In fact there are some who’ve labelled us whiny, self-obsessed, and out of touch with the public.
Granted, I accept there will be many who have little time for my profession. Annual trust and respect surveys make it clear that for many of you your esteem for us is somewhere at the level whale poo ends up. We’re not popular. I’m fine with that. That’s not what we’re here for.
What we’re here for is to be your eyes and ears. To look into things you can’t, to hear the things you don’t have time to hear, and to find out the things that would be otherwise hidden from your attention. Some of this stuff (particularly politics) isn’t always pleasant and it’s not always what all of you want to know.
But some of you do.
And this is why the recent incidents at Parliament are so important. The stories we write and broadcast are generated from our sources. But the sources that start the story aren’t always the ones that end up in the copy. A source can set me on the right track to winkle out information from those in authority and need not necessarily end up in the story itself.
What do you think the chances are of this continuing once they realise it’s possible for those in Government to access our phone records, and monitor our movements around the parliamentary precinct?
The answer’s obvious; they’ll run a bloody mile.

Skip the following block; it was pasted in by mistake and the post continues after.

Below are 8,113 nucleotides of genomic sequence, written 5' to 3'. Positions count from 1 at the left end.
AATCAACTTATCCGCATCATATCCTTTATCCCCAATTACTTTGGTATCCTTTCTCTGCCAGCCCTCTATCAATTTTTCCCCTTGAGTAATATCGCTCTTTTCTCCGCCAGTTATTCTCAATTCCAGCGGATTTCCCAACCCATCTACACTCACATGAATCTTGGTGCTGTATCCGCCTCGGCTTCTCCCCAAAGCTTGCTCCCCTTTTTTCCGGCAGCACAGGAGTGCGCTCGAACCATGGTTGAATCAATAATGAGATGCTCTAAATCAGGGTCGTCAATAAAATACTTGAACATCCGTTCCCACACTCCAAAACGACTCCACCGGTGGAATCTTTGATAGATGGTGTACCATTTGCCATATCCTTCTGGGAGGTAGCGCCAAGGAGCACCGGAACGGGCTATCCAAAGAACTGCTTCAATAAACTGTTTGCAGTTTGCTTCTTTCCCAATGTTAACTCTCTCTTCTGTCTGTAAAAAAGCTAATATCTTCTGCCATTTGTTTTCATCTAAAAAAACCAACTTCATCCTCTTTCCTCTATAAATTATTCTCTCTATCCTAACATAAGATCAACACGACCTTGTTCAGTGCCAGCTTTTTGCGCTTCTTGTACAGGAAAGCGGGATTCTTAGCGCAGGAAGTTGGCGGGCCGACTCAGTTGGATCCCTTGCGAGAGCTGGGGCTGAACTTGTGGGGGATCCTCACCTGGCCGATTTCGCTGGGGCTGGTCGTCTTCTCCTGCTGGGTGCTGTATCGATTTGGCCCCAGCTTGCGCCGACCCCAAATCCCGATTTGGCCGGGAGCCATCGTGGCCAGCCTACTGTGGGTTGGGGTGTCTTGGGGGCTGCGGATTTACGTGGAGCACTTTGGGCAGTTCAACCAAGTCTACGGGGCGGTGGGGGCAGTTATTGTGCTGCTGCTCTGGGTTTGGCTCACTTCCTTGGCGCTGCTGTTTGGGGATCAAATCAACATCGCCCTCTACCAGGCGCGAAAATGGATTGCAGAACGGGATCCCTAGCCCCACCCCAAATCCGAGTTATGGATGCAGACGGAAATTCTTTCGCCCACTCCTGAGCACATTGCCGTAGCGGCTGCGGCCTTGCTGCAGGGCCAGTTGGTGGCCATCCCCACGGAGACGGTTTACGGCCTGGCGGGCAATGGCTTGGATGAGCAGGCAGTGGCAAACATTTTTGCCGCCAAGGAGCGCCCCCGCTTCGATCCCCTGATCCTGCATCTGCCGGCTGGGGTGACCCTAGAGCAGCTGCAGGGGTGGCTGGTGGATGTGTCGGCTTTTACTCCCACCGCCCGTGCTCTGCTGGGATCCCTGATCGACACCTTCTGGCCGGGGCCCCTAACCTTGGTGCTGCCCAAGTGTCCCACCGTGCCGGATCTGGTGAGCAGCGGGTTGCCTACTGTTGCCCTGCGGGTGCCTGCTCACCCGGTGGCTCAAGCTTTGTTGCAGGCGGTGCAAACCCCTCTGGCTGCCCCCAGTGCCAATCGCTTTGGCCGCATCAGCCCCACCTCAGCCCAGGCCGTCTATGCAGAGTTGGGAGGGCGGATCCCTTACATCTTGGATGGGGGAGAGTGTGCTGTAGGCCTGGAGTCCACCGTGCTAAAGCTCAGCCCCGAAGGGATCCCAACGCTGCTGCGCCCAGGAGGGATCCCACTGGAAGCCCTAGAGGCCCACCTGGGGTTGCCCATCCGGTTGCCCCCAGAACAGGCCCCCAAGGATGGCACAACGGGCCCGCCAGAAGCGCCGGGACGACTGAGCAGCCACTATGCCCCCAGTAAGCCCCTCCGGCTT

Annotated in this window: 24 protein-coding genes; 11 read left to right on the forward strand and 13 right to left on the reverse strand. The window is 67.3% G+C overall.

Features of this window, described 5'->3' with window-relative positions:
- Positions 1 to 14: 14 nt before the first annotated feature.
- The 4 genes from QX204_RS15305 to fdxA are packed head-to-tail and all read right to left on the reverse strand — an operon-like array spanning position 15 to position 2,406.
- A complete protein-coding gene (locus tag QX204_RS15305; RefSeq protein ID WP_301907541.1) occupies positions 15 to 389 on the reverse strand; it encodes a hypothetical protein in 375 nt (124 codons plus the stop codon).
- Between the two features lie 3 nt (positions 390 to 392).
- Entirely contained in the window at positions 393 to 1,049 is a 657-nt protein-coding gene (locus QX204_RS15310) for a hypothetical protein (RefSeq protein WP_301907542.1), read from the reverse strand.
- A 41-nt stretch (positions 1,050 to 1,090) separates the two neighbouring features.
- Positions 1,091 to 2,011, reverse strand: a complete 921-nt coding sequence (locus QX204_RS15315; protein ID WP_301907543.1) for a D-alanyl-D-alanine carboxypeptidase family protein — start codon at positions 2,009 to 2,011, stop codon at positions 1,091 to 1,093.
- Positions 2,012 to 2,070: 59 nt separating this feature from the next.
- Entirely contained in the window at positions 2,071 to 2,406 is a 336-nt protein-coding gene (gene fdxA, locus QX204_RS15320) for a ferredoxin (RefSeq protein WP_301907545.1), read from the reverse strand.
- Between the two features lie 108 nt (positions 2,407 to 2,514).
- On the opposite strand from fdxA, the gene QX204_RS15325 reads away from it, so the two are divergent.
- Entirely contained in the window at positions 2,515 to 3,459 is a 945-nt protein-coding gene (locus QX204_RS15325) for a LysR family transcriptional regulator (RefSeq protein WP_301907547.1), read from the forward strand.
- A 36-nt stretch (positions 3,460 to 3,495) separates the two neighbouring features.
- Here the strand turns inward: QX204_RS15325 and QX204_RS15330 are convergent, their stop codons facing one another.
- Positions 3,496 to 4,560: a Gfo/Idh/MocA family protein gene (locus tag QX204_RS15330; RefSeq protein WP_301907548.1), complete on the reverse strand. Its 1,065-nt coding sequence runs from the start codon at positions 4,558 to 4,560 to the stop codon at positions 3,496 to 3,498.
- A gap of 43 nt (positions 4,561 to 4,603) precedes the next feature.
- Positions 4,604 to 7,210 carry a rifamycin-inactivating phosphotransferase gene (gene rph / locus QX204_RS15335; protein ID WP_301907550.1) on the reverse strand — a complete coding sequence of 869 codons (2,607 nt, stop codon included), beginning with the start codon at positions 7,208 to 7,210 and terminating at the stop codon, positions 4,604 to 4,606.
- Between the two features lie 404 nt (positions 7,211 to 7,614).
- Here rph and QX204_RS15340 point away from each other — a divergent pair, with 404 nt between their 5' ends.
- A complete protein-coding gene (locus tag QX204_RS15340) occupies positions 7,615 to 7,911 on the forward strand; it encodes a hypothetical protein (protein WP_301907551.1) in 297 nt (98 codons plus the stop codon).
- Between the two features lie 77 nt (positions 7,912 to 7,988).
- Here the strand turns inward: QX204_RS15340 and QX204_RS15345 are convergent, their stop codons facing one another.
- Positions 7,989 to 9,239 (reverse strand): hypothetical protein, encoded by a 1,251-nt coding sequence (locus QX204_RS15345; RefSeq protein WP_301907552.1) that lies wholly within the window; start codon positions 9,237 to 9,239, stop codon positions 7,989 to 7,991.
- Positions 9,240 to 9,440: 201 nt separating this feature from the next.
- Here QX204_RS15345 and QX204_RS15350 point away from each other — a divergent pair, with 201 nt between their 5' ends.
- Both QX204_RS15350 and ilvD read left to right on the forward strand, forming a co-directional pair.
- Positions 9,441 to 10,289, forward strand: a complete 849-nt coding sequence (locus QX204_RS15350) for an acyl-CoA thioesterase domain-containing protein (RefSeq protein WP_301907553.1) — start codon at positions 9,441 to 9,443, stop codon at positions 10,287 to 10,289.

We’re not being precious over being subjected to the same scrutiny that we apply to others. I know some think there’s a double standard at play, but there isn’t. People have to be free to speak to journalists in confidence and without the fear of negative consequences. And we have to be free to speak to them without their interests being compromised.
I think we in the Gallery have possibly been too trusting in using Parliament’s internal phone system and perhaps we are now reaping the consequences of that. But was it wrong of us to trust the long held traditions around the media’s role in Parliament as the public’s eyes and ears?
By passing on movement records and phone logs, be it accidental or deliberate, Parliamentary Services undermined a tenet that almost every politician in the country has said they support: a free media.
Media cannot be free if it’s monitored by the state.
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